What does “seeing” signify? This is a concept that encompasses a diversity of actions in any language. In terms of academic disciplines, it is differently employed not only in philosophy but also in cognitive science, literature, zoology, medical science, nursing, etc. The meanings vary whether the object of the action is people, animate or inanimate objects, society, the world, or the universe.
This book attempts to unveil the wonder concerning “seeing” in the context of museums as a space where this phenomenon takes place. This is a result of collaborations between researchers in informatics, cognitive science, engineering, designing, and pedagogy working with the curatorial staffs of museums, who continue generating new value in the front line.
We experience various sensations in museums through “seeing” (though not limited to a visual sense of seeing, for there are also some museums and programs designed for visually-impaired people): disturbances to conventional values (being bewildered by something unexpected), the comfort of reassurance of conventional values (people always line up for famous works or lovely animals), a good time with other people, and so on. The breadth of these possible sensations may have been somehow limited by the attitude that we are traditionally prescribed to assume in museums, that is, to view objects quietly. Peaceful appreciation of artworks deserves considerations, of course, but looking back in history, museums in premodern history and earlier used to be a space to exhibit extraordinary natural and artificial objects brought from all ages and countries, seen in the instances of the Room of Wonder, Cabinet of Curiosities. Visitors would have been shocked by the rareness, beauty and/or grotesqueness of the collections and may have seen new values in them.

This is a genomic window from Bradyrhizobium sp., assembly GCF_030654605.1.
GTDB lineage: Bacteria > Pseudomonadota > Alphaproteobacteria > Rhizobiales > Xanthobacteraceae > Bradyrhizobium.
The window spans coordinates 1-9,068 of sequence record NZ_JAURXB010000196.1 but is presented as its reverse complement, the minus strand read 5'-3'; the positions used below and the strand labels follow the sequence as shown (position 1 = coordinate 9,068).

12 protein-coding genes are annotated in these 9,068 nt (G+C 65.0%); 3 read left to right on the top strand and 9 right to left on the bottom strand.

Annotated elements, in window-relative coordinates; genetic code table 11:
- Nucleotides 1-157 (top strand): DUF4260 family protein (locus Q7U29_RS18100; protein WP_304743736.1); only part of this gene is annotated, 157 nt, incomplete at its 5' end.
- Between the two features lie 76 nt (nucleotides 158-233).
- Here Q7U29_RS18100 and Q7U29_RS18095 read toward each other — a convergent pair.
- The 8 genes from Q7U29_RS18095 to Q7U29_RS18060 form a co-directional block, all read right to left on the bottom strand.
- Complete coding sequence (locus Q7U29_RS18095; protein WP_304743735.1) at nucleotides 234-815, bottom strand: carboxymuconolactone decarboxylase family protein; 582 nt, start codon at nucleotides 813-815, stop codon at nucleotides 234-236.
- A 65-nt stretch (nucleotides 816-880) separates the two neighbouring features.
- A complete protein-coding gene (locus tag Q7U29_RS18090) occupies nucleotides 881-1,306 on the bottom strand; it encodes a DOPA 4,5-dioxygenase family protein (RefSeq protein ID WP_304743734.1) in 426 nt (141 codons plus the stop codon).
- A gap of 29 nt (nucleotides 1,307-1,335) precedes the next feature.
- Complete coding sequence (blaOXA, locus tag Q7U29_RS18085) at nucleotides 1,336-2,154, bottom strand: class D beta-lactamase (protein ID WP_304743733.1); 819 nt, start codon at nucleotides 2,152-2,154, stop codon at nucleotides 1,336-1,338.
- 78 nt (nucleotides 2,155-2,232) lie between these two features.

We refer to this bewildering experience as “inspiration” and describe various attempts made at museums home and abroad to “inspire” visitors, as well as the efforts the curators make behind the scenes. Curators in the world continue making efforts in their research in quest of ways to present to the public inspiring programs, aiming high, far higher than the knowledge possessed by the government official who referred to them as a “cancer.” Curators are specialists in discovering and disseminating values from the past, present, and future. They are in this sense specialists in inspiration. From the activity reports included in the book, we catch a glimpse of their ingeniousness and creativity.
The book may thus be classified in the genre of museum studies. It is an area of interest with historical depth and a diversity of approaches, as evidenced by the variety of contributors’ areas of specialization. As is the case with academic fields based on empirical practices, it can be said that it is a handmade world developed over time upon trial and error of those involved.
The book also refers to the efforts made at the University Museum, the University of Tokyo. The University of Tokyo holds many museums, and the campuses are museums in their own right. I hope students will enjoy the resources offered by the university and be “inspired” to come up with new value.
This book is suitable for future curators, those who are interested in museums and those who wish to appreciate the wonders of “seeing.”
(Written by SHINDO Hironobu, Associate Professor, Graduate School of Education / 2018)